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Spontaneous perirenal hemorrhage (Wunderlich syndrome): An analysis of 28 cases

Published:April 20, 2018DOI:https://doi.org/10.1016/j.ajem.2018.04.045

      Abstract

      Introduction

      This study aimed to analyze the characteristics, etiology, and treatment of a series of patients with spontaneous perirenal hemorrhage (Wunderlich syndrome [WS]).

      Methods

      We retrospectively reviewed the records of 26 patients hospitalized for WS in a tertiary urological center between 2011 and 2018. All patients were evaluated for perirenal hemorrhage observed on computed tomography (CT) in the emergency department. Clinical variables (age, underlying diseases, symptoms, shock, and hospitalization period), laboratory test results, and radiological and pathological results were reviewed.

      Results

      The series included 28 events from 26 patients with a mean follow-up period of 20.2 ± 18.0 months. Flank pain was most common symptoms (92%). Twelve patients (46%) had visible renal lesions and associated hematoma and 14 only showed perirenal hematoma. In six patients with shock (systolic blood pressure < 90 mm Hg), 2 underwent emergency angioembolization. Twelve patients (46%) underwent exploration and total nephrectomy. In the final diagnosis, 4 cases of renal cell carcinoma, 3 of angiomyolipoma, 4 of simple renal cyst, 2 of acquired cystic kidney disease, 4 of sarcoma or other malignancy, 4 of chronic pyelonephritis, and 5 of idiopathic WS were observed. Patient age was associated with prediction of renal cell carcinoma in the patients with WS.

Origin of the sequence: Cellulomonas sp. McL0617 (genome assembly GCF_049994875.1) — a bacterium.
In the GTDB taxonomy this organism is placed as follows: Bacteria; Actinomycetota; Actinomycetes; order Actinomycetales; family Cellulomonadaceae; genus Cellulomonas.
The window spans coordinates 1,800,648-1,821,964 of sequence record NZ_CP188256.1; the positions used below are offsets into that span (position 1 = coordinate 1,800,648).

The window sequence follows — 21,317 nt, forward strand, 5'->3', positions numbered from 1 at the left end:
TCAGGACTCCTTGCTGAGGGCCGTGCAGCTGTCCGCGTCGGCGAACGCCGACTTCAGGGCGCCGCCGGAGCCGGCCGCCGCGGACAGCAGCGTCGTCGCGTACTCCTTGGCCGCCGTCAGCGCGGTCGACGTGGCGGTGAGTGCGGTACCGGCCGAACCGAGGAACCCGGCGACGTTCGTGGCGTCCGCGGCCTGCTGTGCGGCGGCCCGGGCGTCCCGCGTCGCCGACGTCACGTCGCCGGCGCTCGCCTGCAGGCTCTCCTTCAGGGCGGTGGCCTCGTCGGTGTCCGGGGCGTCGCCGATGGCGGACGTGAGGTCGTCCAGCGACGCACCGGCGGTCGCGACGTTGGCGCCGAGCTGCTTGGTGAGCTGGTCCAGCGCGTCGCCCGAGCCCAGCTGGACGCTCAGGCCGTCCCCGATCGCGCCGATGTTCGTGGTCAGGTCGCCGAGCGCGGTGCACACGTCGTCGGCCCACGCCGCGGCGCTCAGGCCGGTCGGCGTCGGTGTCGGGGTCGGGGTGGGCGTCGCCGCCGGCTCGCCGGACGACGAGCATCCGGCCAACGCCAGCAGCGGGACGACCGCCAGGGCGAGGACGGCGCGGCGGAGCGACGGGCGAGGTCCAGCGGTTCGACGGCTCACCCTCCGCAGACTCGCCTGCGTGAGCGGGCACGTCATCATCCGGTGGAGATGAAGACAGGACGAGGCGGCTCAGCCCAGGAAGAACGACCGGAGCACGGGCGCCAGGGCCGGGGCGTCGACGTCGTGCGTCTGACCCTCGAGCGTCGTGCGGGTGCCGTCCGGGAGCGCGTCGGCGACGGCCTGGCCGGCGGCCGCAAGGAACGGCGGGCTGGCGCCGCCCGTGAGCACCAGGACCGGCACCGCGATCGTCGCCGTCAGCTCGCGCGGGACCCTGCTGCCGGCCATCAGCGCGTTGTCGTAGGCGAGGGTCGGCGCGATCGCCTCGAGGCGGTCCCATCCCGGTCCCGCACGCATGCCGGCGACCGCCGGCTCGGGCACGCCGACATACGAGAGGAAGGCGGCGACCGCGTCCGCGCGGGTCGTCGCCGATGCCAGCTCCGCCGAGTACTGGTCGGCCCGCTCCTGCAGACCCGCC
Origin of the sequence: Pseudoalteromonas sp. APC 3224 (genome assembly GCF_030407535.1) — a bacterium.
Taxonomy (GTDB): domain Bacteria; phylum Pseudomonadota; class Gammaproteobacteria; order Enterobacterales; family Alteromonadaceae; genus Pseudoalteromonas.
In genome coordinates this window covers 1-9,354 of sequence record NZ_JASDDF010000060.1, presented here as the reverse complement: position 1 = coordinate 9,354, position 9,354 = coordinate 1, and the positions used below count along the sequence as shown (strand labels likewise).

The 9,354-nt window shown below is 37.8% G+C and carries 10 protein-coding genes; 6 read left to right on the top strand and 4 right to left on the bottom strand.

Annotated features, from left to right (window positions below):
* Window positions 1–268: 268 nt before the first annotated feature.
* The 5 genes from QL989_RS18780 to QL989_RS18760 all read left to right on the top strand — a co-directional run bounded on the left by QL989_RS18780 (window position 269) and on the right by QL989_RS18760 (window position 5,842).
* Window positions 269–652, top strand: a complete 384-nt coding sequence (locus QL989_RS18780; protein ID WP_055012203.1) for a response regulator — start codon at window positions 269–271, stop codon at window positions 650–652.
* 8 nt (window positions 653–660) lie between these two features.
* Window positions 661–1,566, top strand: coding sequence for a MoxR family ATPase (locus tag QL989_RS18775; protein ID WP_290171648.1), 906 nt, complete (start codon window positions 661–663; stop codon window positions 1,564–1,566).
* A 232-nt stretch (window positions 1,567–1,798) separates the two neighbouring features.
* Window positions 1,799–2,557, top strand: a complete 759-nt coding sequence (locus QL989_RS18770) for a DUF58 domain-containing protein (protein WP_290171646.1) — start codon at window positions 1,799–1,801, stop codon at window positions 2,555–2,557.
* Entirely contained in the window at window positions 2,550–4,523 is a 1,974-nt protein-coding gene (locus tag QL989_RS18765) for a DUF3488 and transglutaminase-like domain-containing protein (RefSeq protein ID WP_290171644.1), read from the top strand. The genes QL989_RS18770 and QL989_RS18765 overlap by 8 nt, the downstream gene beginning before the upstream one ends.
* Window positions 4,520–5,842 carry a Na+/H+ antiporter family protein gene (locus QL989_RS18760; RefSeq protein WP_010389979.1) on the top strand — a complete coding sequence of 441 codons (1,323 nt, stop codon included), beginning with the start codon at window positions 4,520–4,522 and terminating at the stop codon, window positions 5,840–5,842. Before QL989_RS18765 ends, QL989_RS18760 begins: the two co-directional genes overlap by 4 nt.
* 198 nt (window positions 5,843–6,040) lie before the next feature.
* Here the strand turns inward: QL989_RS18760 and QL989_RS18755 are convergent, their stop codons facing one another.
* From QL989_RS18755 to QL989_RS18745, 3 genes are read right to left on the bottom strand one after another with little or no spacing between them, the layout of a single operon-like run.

Conclusion

      Renal masses are the main cause of WS, and CT is the diagnostic procedure of choice. Old age is a possible risk factor for renal cell carcinoma in etiology of WS. Surgical treatment is preferred in patients diagnosed with renal malignancy and in cases of hemodynamic instability.

      Abbreviations:

      WS (Wunderlich syndrome), CT (computed tomography), HR (hazard ratio), AML (angiomyolipoma), RCC (renal cell carcinoma), ACKD (acquired cystic kidney disease), MRI (magnetic resonance imaging)

      Keywords

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